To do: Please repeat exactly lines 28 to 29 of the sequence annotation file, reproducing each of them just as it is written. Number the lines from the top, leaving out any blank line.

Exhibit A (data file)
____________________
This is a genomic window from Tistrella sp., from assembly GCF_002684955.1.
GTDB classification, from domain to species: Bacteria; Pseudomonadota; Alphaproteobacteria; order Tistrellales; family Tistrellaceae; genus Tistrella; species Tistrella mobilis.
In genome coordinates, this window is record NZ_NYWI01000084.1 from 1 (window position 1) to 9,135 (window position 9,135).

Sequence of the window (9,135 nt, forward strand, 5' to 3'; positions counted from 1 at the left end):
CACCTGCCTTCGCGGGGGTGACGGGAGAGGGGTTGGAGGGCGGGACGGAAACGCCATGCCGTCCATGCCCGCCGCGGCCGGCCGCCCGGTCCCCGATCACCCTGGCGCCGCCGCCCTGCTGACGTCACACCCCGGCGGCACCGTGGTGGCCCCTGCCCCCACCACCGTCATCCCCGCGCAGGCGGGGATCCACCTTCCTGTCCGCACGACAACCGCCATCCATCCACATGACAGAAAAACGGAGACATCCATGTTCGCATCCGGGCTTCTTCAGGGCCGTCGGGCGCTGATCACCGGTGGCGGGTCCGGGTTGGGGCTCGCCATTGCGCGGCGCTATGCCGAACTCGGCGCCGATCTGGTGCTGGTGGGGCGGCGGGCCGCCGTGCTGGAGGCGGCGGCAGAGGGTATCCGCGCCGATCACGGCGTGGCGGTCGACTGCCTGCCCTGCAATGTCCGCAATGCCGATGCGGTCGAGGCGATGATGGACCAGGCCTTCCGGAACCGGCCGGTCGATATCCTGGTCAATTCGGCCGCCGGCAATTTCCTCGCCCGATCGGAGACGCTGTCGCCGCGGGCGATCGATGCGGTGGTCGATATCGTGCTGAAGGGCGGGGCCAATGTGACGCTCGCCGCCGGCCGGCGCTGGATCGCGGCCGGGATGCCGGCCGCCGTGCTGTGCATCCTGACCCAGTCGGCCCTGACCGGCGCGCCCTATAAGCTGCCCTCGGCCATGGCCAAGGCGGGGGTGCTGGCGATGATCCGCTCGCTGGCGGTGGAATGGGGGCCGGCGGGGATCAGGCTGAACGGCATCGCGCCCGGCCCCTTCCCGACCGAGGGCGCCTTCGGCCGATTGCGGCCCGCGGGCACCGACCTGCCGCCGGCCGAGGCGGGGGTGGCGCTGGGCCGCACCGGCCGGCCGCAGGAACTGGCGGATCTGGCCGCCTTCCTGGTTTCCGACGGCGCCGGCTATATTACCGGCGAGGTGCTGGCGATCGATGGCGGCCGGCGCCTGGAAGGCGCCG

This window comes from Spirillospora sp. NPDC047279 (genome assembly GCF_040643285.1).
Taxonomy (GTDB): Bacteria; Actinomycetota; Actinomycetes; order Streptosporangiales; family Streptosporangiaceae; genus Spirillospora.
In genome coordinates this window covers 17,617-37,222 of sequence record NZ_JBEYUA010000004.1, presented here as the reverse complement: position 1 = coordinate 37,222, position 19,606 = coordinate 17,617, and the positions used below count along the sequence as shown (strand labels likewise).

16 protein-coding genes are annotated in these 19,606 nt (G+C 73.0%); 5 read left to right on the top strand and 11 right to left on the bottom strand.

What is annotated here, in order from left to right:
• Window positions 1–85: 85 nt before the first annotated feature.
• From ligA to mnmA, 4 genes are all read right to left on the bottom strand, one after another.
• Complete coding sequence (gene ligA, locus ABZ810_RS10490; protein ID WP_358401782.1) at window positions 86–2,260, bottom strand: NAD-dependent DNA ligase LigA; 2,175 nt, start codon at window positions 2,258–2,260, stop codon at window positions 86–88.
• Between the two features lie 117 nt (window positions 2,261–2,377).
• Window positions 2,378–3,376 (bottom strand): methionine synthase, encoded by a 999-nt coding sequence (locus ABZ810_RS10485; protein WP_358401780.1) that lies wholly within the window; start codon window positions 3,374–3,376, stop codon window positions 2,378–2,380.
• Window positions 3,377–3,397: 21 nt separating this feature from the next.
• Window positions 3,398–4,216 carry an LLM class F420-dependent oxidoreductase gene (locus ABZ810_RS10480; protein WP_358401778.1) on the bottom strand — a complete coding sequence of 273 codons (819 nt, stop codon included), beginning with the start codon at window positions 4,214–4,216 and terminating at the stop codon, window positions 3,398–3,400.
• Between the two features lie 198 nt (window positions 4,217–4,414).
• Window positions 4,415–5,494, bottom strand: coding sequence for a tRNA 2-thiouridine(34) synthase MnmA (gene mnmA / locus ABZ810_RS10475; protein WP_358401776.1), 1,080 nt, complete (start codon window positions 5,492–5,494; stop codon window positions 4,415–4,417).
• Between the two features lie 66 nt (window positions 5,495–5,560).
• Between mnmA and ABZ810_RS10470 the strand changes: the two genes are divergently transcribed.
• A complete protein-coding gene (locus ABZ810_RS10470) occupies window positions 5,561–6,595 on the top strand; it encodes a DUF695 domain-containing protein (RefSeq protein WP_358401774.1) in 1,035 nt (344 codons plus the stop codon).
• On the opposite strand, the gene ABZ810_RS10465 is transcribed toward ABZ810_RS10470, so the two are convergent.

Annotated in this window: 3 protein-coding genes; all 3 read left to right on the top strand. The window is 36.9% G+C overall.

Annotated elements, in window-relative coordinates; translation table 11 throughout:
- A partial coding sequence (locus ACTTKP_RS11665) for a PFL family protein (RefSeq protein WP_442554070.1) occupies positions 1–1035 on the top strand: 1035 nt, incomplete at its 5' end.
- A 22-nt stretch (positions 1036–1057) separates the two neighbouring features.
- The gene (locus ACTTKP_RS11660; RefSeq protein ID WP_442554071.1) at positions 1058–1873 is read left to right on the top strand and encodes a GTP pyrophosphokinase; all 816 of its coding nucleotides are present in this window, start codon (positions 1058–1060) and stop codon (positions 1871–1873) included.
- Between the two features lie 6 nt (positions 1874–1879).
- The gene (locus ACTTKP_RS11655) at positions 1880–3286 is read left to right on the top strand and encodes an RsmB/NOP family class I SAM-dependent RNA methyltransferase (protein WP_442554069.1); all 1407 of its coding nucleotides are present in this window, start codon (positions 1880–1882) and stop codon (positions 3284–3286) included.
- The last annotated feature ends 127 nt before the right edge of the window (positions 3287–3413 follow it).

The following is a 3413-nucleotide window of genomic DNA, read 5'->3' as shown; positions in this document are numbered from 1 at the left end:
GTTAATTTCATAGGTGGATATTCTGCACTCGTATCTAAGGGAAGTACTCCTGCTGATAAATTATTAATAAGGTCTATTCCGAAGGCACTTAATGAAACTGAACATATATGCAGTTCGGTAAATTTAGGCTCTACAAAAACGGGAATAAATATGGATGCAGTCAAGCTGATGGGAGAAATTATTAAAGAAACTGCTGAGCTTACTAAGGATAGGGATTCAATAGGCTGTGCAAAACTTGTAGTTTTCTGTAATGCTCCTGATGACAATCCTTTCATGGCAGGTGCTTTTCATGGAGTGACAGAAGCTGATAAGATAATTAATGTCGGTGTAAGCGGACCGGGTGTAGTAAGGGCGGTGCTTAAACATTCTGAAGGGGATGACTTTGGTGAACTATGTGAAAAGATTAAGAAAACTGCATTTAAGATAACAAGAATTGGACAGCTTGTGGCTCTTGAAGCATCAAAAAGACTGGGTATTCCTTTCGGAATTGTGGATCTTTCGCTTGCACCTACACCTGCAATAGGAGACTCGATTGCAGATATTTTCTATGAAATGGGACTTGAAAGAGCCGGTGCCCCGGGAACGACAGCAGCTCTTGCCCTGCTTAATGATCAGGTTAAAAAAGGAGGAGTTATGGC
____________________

- The gene (locus ACTTKP_RS11660; RefSeq protein ID WP_442554071.1) at positions 1058–1873 is read left to right on the top strand and encodes a GTP pyrophosphokinase; all 816 of its coding nucleotides are present in this window, start codon (positions 1058–1060) and stop codon (positions 1871–1873) included.
- Between the two features lie 6 nt (positions 1874–1879).